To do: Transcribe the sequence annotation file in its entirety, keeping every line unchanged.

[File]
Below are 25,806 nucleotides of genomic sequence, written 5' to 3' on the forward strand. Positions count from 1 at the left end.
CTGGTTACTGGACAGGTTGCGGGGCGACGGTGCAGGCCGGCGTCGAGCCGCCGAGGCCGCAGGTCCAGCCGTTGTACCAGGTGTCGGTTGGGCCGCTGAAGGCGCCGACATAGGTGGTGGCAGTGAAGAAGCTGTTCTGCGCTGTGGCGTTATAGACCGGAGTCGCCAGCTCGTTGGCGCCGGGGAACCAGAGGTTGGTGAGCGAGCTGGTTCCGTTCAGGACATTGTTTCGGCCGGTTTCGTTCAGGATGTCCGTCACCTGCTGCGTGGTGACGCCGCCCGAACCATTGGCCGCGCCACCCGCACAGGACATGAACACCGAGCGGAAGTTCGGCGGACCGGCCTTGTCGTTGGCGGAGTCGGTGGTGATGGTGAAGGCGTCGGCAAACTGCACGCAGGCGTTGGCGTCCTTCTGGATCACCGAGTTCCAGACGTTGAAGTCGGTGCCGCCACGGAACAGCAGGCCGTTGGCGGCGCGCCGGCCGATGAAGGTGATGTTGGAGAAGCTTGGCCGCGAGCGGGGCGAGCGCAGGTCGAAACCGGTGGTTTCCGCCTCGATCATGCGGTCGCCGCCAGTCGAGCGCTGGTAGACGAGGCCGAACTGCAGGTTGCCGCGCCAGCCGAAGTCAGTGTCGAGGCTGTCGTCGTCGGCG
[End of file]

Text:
Below are 25,806 nucleotides of genomic sequence, written 5' to 3' on the forward strand. Positions count from 1 at the left end.
CTGGTTACTGGACAGGTTGCGGGGCGACGGTGCAGGCCGGCGTCGAGCCGCCGAGGCCGCAGGTCCAGCCGTTGTACCAGGTGTCGGTTGGGCCGCTGAAGGCGCCGACATAGGTGGTGGCAGTGAAGAAGCTGTTCTGCGCTGTGGCGTTATAGACCGGAGTCGCCAGCTCGTTGGCGCCGGGGAACCAGAGGTTGGTGAGCGAGCTGGTTCCGTTCAGGACATTGTTTCGGCCGGTTTCGTTCAGGATGTCCGTCACCTGCTGCGTGGTGACGCCGCCCGAACCATTGGCCGCGCCACCCGCACAGGACATGAACACCGAGCGGAAGTTCGGCGGACCGGCCTTGTCGTTGGCGGAGTCGGTGGTGATGGTGAAGGCGTCGGCAAACTGCACGCAGGCGTTGGCGTCCTTCTGGATCACCGAGTTCCAGACGTTGAAGTCGGTGCCGCCACGGAACAGCAGGCCGTTGGCGGCGCGCCGGCCGATGAAGGTGATGTTGGAGAAGCTTGGCCGCGAGCGGGGCGAGCGCAGGTCGAAACCGGTGGTTTCCGCCTCGATCATGCGGTCGCCGCCAGTCGAGCGCTGGTAGACGAGGCCGAACTGCAGGTTGCCGCGCCAGCCGAAGTCAGTGTCGAGGCTGTCGTCGTCGGCG